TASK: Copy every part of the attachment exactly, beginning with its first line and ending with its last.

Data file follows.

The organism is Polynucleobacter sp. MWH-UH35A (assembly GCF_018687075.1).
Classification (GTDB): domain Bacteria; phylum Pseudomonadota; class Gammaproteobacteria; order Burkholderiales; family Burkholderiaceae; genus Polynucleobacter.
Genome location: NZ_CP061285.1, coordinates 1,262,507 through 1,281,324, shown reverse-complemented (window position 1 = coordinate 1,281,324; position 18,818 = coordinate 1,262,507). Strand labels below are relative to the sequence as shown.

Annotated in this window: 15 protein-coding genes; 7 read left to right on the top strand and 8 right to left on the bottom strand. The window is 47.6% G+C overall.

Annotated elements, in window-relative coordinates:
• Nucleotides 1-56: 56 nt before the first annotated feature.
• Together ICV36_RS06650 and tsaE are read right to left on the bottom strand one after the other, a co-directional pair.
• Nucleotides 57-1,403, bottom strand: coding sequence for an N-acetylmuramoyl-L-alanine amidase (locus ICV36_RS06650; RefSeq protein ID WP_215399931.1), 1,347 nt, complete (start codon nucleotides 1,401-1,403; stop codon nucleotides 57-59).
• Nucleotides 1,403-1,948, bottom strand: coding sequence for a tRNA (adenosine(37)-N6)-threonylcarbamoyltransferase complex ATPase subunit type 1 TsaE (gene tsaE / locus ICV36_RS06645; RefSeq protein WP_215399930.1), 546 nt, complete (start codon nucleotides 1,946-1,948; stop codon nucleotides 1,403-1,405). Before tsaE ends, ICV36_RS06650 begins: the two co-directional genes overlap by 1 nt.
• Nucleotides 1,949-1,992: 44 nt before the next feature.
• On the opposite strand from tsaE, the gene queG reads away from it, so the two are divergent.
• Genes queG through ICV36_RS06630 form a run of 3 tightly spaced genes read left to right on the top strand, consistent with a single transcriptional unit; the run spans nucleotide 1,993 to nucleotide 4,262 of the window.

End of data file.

The organism is Polynucleobacter sp. MWH-UH35A (assembly GCF_018687075.1).
Classification (GTDB): domain Bacteria; phylum Pseudomonadota; class Gammaproteobacteria; order Burkholderiales; family Burkholderiaceae; genus Polynucleobacter.
Genome location: NZ_CP061285.1, coordinates 1,262,507 through 1,281,324, shown reverse-complemented (window position 1 = coordinate 1,281,324; position 18,818 = coordinate 1,262,507). Strand labels below are relative to the sequence as shown.

Annotated in this window: 15 protein-coding genes; 7 read left to right on the top strand and 8 right to left on the bottom strand. The window is 47.6% G+C overall.

Annotated elements, in window-relative coordinates:
• Nucleotides 1-56: 56 nt before the first annotated feature.
• Together ICV36_RS06650 and tsaE are read right to left on the bottom strand one after the other, a co-directional pair.
• Nucleotides 57-1,403, bottom strand: coding sequence for an N-acetylmuramoyl-L-alanine amidase (locus ICV36_RS06650; RefSeq protein ID WP_215399931.1), 1,347 nt, complete (start codon nucleotides 1,401-1,403; stop codon nucleotides 57-59).
• Nucleotides 1,403-1,948, bottom strand: coding sequence for a tRNA (adenosine(37)-N6)-threonylcarbamoyltransferase complex ATPase subunit type 1 TsaE (gene tsaE / locus ICV36_RS06645; RefSeq protein WP_215399930.1), 546 nt, complete (start codon nucleotides 1,946-1,948; stop codon nucleotides 1,403-1,405). Before tsaE ends, ICV36_RS06650 begins: the two co-directional genes overlap by 1 nt.
• Nucleotides 1,949-1,992: 44 nt before the next feature.
• On the opposite strand from tsaE, the gene queG reads away from it, so the two are divergent.
• Genes queG through ICV36_RS06630 form a run of 3 tightly spaced genes read left to right on the top strand, consistent with a single transcriptional unit; the run spans nucleotide 1,993 to nucleotide 4,262 of the window.